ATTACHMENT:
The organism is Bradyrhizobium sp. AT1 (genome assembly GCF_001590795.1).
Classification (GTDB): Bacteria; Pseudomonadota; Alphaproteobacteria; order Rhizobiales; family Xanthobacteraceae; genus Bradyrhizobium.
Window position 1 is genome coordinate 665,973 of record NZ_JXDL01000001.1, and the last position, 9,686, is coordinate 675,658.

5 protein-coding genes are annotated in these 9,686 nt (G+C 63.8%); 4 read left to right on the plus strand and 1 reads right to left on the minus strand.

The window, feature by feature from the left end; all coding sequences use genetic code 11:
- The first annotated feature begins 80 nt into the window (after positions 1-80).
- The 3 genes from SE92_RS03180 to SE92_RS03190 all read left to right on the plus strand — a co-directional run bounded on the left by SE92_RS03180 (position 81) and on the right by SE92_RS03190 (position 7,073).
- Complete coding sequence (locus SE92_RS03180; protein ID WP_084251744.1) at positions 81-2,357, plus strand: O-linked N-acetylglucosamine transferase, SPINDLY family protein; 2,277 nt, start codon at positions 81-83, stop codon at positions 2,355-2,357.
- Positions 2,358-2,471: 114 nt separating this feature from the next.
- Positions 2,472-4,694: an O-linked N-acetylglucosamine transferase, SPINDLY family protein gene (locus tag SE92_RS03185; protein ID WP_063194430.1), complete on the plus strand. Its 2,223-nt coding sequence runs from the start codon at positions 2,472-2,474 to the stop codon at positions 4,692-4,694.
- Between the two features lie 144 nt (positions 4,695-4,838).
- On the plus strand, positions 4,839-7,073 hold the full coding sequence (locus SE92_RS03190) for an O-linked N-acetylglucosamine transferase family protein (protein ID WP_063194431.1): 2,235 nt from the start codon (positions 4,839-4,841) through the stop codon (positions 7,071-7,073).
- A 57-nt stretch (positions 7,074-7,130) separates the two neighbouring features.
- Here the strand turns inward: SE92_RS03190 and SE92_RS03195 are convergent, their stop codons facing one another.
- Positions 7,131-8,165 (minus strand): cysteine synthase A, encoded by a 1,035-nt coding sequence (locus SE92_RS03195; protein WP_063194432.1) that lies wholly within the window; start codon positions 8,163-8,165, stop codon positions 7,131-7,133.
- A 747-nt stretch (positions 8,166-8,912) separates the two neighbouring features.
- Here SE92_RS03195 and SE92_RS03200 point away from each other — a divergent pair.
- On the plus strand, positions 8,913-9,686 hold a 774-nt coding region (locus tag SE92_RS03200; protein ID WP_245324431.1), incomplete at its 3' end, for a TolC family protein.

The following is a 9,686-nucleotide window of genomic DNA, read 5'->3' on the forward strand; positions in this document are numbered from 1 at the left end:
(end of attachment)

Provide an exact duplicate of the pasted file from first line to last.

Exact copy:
The organism is Bradyrhizobium sp. AT1 (genome assembly GCF_001590795.1).
Classification (GTDB): Bacteria; Pseudomonadota; Alphaproteobacteria; order Rhizobiales; family Xanthobacteraceae; genus Bradyrhizobium.
Window position 1 is genome coordinate 665,973 of record NZ_JXDL01000001.1, and the last position, 9,686, is coordinate 675,658.

5 protein-coding genes are annotated in these 9,686 nt (G+C 63.8%); 4 read left to right on the plus strand and 1 reads right to left on the minus strand.

The window, feature by feature from the left end; all coding sequences use genetic code 11:
- The first annotated feature begins 80 nt into the window (after positions 1-80).
- The 3 genes from SE92_RS03180 to SE92_RS03190 all read left to right on the plus strand — a co-directional run bounded on the left by SE92_RS03180 (position 81) and on the right by SE92_RS03190 (position 7,073).
- Complete coding sequence (locus SE92_RS03180; protein ID WP_084251744.1) at positions 81-2,357, plus strand: O-linked N-acetylglucosamine transferase, SPINDLY family protein; 2,277 nt, start codon at positions 81-83, stop codon at positions 2,355-2,357.
- Positions 2,358-2,471: 114 nt separating this feature from the next.
- Positions 2,472-4,694: an O-linked N-acetylglucosamine transferase, SPINDLY family protein gene (locus tag SE92_RS03185; protein ID WP_063194430.1), complete on the plus strand. Its 2,223-nt coding sequence runs from the start codon at positions 2,472-2,474 to the stop codon at positions 4,692-4,694.
- Between the two features lie 144 nt (positions 4,695-4,838).
- On the plus strand, positions 4,839-7,073 hold the full coding sequence (locus SE92_RS03190) for an O-linked N-acetylglucosamine transferase family protein (protein ID WP_063194431.1): 2,235 nt from the start codon (positions 4,839-4,841) through the stop codon (positions 7,071-7,073).
- A 57-nt stretch (positions 7,074-7,130) separates the two neighbouring features.
- Here the strand turns inward: SE92_RS03190 and SE92_RS03195 are convergent, their stop codons facing one another.
- Positions 7,131-8,165 (minus strand): cysteine synthase A, encoded by a 1,035-nt coding sequence (locus SE92_RS03195; protein WP_063194432.1) that lies wholly within the window; start codon positions 8,163-8,165, stop codon positions 7,131-7,133.
- A 747-nt stretch (positions 8,166-8,912) separates the two neighbouring features.
- Here SE92_RS03195 and SE92_RS03200 point away from each other — a divergent pair.
- On the plus strand, positions 8,913-9,686 hold a 774-nt coding region (locus tag SE92_RS03200; protein ID WP_245324431.1), incomplete at its 3' end, for a TolC family protein.

The following is a 9,686-nucleotide window of genomic DNA, read 5'->3' on the forward strand; positions in this document are numbered from 1 at the left end: